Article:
From Library Journal
Until now, the historic Back of the Yards neighborhood of Chicago has been neglected by social historians. The packinghouse district, made famous by Upton Sinclair's The Jungle (1906), provides a case study in the evolution of an immigrant community over two generations. Originally fragmented by religion and ethnicity, people gradually were drawn together into ever-larger interest groups. Slayton's book, based partly on interviews, presents a colorful and moving picture of this diverse area, its people, their homes, and their jobs. The author's sensitivity to the community's character sometimes leads him dangerously close to veneration and a facile interpretation of democratic progress. Nevertheless, this is recommended for those interested in the emergence of cities. Charles K. Piehl, Director of Grants Management, Mankato State Univ., Minn.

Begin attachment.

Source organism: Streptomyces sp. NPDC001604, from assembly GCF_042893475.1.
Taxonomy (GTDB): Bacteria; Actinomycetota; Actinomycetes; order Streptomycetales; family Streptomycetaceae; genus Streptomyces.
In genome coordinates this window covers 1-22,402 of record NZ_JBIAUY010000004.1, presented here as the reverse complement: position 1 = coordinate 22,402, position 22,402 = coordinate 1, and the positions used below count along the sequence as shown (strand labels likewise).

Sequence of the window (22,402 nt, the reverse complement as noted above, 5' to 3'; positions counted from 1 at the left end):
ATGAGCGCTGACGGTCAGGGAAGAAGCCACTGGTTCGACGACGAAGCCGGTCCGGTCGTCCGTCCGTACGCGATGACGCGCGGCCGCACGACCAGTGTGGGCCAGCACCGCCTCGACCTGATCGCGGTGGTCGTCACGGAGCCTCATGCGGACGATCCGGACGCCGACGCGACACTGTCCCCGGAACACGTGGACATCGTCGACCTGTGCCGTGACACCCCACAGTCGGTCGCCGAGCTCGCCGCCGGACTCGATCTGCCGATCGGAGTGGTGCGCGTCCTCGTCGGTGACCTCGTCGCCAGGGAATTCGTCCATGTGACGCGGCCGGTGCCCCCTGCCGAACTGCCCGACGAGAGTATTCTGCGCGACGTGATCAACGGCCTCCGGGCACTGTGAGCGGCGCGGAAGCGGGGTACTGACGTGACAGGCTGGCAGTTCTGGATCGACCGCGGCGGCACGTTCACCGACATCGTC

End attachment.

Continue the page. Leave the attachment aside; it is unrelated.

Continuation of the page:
Copyright 1986 Reed Business Information, Inc.
About the Author
Robert A. Slayton is Associate Professor of history at Chapman University. A New Yorker by birth, he is the author of "Back of the Yards: The Making of a Local Democracy" and "New Homeless and Old: Community and the Skid Row Hotel." He lives in Orange County, California.
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